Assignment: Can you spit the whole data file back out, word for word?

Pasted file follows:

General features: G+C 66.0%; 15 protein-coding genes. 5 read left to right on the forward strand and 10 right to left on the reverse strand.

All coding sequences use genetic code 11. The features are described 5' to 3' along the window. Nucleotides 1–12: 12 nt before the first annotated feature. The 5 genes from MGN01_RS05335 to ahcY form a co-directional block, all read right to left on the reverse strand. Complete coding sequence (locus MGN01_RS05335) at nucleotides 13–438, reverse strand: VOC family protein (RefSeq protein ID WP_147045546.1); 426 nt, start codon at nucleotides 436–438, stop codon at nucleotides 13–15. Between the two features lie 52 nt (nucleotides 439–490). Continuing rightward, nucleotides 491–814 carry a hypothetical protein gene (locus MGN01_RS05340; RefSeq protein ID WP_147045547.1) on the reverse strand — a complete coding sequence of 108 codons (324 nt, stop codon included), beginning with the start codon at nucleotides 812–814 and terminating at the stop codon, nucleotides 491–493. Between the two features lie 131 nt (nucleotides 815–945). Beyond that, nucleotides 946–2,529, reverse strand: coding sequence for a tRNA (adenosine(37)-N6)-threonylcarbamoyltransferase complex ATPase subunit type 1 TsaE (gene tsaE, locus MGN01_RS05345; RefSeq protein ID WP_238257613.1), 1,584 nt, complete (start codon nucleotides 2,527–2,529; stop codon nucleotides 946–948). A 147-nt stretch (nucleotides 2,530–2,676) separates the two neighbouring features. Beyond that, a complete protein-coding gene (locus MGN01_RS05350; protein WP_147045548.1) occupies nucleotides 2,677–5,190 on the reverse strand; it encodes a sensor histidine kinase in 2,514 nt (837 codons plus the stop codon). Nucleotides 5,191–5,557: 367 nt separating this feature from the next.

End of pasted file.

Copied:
General features: G+C 66.0%; 15 protein-coding genes. 5 read left to right on the forward strand and 10 right to left on the reverse strand.

All coding sequences use genetic code 11. The features are described 5' to 3' along the window. Nucleotides 1–12: 12 nt before the first annotated feature. The 5 genes from MGN01_RS05335 to ahcY form a co-directional block, all read right to left on the reverse strand. Complete coding sequence (locus MGN01_RS05335) at nucleotides 13–438, reverse strand: VOC family protein (RefSeq protein ID WP_147045546.1); 426 nt, start codon at nucleotides 436–438, stop codon at nucleotides 13–15. Between the two features lie 52 nt (nucleotides 439–490). Continuing rightward, nucleotides 491–814 carry a hypothetical protein gene (locus MGN01_RS05340; RefSeq protein ID WP_147045547.1) on the reverse strand — a complete coding sequence of 108 codons (324 nt, stop codon included), beginning with the start codon at nucleotides 812–814 and terminating at the stop codon, nucleotides 491–493. Between the two features lie 131 nt (nucleotides 815–945). Beyond that, nucleotides 946–2,529, reverse strand: coding sequence for a tRNA (adenosine(37)-N6)-threonylcarbamoyltransferase complex ATPase subunit type 1 TsaE (gene tsaE, locus MGN01_RS05345; RefSeq protein ID WP_238257613.1), 1,584 nt, complete (start codon nucleotides 2,527–2,529; stop codon nucleotides 946–948). A 147-nt stretch (nucleotides 2,530–2,676) separates the two neighbouring features. Beyond that, a complete protein-coding gene (locus MGN01_RS05350; protein WP_147045548.1) occupies nucleotides 2,677–5,190 on the reverse strand; it encodes a sensor histidine kinase in 2,514 nt (837 codons plus the stop codon). Nucleotides 5,191–5,557: 367 nt separating this feature from the next.